Oh so you are talking about their PC drives with the different colors right? I was talking more about the ones that come in encasement-type portable drives, you know like the "elements", "my passport", etc. Or do you recommend using the their "PC" drives as a portable? And anyways what's the difference between the ones in plastic cases and these colored metal ones? And lastly how do i know which color drive is inside the plastic cased ones?


Please excuse me, I didn't properly consider the word "portable" in this context.
Without pulling the drive enclosure apart after purchase (sometimes not easy to do without basically wrecking the seal of the enclosure), it's very hard to know what drives and components are used.  And these parts are subject to change by the manufacturer.
Not liking this uncertainty, I make my own.  Putting a WD "Blue" HDD in a cheap Sabrent or similar enclosure would be my current choice for a cheap portable drive.  It will not be fast, but should do the job.
Note that larger form factor 3.5" HDDs will often require more power than most USB buses can comfortably accommodate, so you'll want an enclosure that can take power from a wall adapter or another port if you go this route.  If this isn't an option, stay with 2.5" drives.

If your plan was backing up your whole digital life to a single portable drive though, please reconsider.  While the famous 3-2-1 rule is overkill for most of us, portable drives are a single point of failure if the data on them isn't also stored elsewhere.

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10 hours ago, hawkflights said:

Please excuse me, I didn't properly consider the word "portable" in this context.
Without pulling the drive enclosure apart after purchase (sometimes not easy to do without basically wrecking the seal of the enclosure), it's very hard to know what drives and components are used.  And these parts are subject to change by the manufacturer.
Not liking this uncertainty, I make my own.  Putting a WD "Blue" HDD in a cheap Sabrent or similar enclosure would be my current choice for a cheap portable drive.  It will not be fast, but should do the job.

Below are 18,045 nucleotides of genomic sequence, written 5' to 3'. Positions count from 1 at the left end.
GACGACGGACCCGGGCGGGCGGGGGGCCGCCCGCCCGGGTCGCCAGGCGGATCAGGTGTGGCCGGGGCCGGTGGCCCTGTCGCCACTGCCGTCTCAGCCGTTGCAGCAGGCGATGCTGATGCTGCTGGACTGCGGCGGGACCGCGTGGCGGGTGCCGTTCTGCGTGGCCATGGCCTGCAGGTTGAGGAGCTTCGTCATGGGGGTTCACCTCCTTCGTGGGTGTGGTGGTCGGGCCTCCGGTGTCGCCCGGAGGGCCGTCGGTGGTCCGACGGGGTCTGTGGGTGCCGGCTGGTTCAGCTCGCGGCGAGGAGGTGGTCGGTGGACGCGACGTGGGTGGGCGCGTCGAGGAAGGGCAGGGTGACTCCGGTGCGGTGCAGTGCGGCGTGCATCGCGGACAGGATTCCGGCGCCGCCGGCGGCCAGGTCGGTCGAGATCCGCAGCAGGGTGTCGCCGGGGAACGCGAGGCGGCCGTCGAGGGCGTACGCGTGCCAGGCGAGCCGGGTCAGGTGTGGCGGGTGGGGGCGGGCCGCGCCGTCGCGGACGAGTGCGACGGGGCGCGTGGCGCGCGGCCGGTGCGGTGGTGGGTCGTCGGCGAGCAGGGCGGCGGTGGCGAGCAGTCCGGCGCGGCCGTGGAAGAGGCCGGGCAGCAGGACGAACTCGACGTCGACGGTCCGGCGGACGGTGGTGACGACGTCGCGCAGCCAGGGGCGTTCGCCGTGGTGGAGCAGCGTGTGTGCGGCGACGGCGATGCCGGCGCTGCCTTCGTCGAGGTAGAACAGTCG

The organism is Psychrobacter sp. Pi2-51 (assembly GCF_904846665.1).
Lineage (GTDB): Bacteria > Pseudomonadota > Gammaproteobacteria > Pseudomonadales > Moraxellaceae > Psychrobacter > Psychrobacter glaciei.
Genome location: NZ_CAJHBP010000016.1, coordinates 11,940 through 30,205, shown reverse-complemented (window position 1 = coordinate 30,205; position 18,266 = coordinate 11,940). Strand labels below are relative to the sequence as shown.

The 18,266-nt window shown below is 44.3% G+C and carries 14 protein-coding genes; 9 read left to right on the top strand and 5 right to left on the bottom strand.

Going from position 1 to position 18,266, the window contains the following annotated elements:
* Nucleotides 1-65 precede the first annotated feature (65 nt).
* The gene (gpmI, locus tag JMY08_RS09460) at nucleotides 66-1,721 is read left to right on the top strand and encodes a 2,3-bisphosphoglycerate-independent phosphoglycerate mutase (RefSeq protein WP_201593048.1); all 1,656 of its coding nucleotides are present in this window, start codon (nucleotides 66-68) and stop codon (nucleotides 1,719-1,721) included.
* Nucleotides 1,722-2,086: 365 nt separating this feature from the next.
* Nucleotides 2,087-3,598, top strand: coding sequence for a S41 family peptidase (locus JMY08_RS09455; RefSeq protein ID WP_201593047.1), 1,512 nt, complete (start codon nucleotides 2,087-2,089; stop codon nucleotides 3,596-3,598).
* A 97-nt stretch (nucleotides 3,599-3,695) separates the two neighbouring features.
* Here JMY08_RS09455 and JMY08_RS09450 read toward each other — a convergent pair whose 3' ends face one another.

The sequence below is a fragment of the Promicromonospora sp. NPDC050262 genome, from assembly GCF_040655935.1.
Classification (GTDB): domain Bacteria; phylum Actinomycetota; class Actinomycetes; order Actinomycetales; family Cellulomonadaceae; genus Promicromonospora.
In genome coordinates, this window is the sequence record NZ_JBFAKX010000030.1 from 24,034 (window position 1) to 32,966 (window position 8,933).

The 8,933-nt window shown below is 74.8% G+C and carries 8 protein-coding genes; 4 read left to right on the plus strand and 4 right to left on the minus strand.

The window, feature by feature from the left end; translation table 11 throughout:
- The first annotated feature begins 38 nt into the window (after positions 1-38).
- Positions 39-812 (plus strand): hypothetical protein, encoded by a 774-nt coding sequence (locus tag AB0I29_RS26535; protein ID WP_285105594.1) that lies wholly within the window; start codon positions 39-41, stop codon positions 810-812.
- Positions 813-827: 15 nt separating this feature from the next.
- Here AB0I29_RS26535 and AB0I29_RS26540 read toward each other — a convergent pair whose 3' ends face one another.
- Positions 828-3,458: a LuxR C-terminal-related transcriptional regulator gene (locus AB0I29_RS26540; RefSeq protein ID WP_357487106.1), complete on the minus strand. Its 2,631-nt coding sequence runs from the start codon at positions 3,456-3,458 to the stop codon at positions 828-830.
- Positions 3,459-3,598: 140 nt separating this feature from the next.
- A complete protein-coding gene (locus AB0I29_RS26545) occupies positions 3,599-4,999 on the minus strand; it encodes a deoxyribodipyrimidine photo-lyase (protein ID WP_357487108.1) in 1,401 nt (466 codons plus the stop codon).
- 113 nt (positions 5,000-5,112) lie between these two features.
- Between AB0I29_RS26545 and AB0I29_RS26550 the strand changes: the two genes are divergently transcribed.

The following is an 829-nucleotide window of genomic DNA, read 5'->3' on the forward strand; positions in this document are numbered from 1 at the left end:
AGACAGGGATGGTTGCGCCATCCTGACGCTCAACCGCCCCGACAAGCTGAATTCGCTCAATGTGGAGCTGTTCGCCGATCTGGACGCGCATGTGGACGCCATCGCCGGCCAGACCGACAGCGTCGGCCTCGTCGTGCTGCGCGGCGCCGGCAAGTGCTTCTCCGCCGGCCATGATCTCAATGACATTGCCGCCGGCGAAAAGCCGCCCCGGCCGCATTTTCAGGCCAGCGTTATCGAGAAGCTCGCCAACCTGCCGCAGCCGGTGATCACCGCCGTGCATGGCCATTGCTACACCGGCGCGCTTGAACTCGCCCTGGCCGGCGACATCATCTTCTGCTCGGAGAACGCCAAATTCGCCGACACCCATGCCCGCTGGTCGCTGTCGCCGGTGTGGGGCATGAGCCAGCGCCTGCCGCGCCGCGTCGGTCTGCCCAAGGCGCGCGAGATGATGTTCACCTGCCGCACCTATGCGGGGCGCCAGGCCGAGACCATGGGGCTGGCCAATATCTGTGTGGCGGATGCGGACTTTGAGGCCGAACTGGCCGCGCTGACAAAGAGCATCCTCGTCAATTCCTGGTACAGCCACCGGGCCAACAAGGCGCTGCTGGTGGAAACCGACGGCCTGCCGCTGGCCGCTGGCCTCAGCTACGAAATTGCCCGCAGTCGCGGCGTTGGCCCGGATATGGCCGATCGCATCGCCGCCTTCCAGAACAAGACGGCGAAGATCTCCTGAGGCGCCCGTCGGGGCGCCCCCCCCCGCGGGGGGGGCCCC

Note that larger form factor 3.5" HDDs will often require more power than most USB buses can comfortably accommodate, so you'll want an enclosure that can take power from a wall adapter or another port if you go this route.  If this isn't an option, stay with 2.5" drives.

If your plan was backing up your whole digital life to a single portable drive though, please reconsider.  While the famous 3-2-1 rule is overkill for most of us, portable drives are a single point of failure if the data on them isn't also stored elsewhere.
What's your suggestion when you say to reconsider? 
I plan to put my data in two drives, so two copies total. Do you think it's good enough?

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20 hours ago, gmini said:

giganerd, i don't think i can afford an SSD unfortuantely, these get super expensive when you buy high capacity like 4+ TB. Unless you got some link for a good price to send me.


Well, 4 TiB is of course pricey, mostly QLC and some TLC do that. If you wait a bit, the QLC SSDs will cost less and give you the 4+ TiB you are looking for.
If you have a good internet connection where you want to use it and at home, I'd even recommend using a media server like Plex. That one can stream videos over the network while you have your 4+ TiB data mountain always at home, and in there you can have your NAS HDDs. But since you can do RAID there, you might even end up investing more than for a portable SSD.

Four simple things:
There's a guide to AirVPN. Before you ask questions, take 30 minutes of your time to go through it.

Amazon IPs are not dangerous here. It's the fallback DNS.
Running TOR exits is discouraged. They're subject to restrictions on the internet and harm all AirVPN users.

Furthermore, I propose that your paranoia is to be destroyed. If you overdo privacy, you'll be unique among the mass again.

 

XMPP: gigan3rd@xmpp.airvpn.org or join our lounge@conference.xmpp.airvpn.org